Criminals in Sarawak seem to be targeting rich people and politicians with Assistant Minister of Culture and Heritage Liwan Lagang the latest victim.

NONELiwan (right) was robbed of his 4WD vehicle at knife point at about 6.30am yesterday in the middle of Kota Sentosa town.

Politicians who have become victims of robberies and burglaries include Assistant Minister in the Chief Minister's office Daud Abdul Rahman, Semariang Assemblyperson Sharifah Hasidah, former Deputy Chief Minister George Chan, former Assistant Minister Bolhassan Di, former MP for Sri Aman Jimmy Donald, the late Assistant Minister Dublin Unting and the former President of Sarawak National Party, Edwin Dundang.

Describing crime in Sarawak as very serious, Sarawak DAP chief Chong Chieng Jen, slammed the state government for manipulating crime statistics to give the people a false sense of security that crime is well under control.

Chong, who is also the MP for Bandar Kuching and Kota Sentosa Assemblyperson said: "The robbery is ironic in the sense that just on Nov 26, Special Functions Minister Adenan Satem in his winding up speech at the recent State Assembly had proudly claimed that the crime rate in the state had gone down by 11.36 percent, from 2012 to 2013.

"The statistics give us a picture that the government had done a tremendous job in handling crime.

"However yesterday, the assistant minister was robbed of his vehicle right in the middle of the town," he said, pointing out that this is evidence that the security of the state is deteriorating.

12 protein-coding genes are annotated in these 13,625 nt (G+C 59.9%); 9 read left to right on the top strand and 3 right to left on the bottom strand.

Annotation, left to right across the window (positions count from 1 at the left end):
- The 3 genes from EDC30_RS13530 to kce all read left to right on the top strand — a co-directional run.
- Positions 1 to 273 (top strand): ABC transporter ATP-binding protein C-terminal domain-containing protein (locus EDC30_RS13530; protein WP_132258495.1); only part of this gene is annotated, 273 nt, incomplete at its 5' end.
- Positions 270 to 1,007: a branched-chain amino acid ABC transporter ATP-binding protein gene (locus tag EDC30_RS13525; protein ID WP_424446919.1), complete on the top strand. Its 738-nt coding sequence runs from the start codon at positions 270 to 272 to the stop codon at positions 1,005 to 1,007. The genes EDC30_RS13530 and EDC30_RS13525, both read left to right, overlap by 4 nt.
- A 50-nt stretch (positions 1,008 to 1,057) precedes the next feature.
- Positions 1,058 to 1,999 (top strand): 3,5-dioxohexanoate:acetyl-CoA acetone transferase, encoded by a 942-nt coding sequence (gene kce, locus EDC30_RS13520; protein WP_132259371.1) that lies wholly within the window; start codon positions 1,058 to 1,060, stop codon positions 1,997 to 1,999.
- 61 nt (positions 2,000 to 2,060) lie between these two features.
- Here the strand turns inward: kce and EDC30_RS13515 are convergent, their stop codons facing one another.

NONEQuoting a report which appeared in the New York Times in October this year, Chong (left) said that it was reported that the Malaysian government had stopped giving the United Nations its crime statistics.

"This begs a lot of questions. Why did the government stop doing that? Is it because of different definitions of crime?

"You change the definitions, you change the parameters, and the result is the manipulation of the statistics," he said.
'Rise in crime a perception'

Giving another example, Chong quoted one minister who said that the "rise in crime is a perception".

"But when his house was robbed in the middle of this year, then he made a statement that crime is real.

"Do we have to wait until all high ranking politicians become victims of crime that the government will take crime seriously? What happened to Liwan yesterday could have happened to anyone," he said.

Chong said the root of crime was in the lack of economic wellbeing.

"When people are poor and do not have stable incomes, they tend to resort to crime when they are faced with financial problems."

He suggested that there should be no monopoly of state resources, and those in power should not take everything - timber concessions, quarries, land, cement, government contracts, even the rubbish collection.

"If only all Sarawakians had a share in the state's wealth, I am sure the crime rate will be reduced," he asserted.

~ Malaysiakini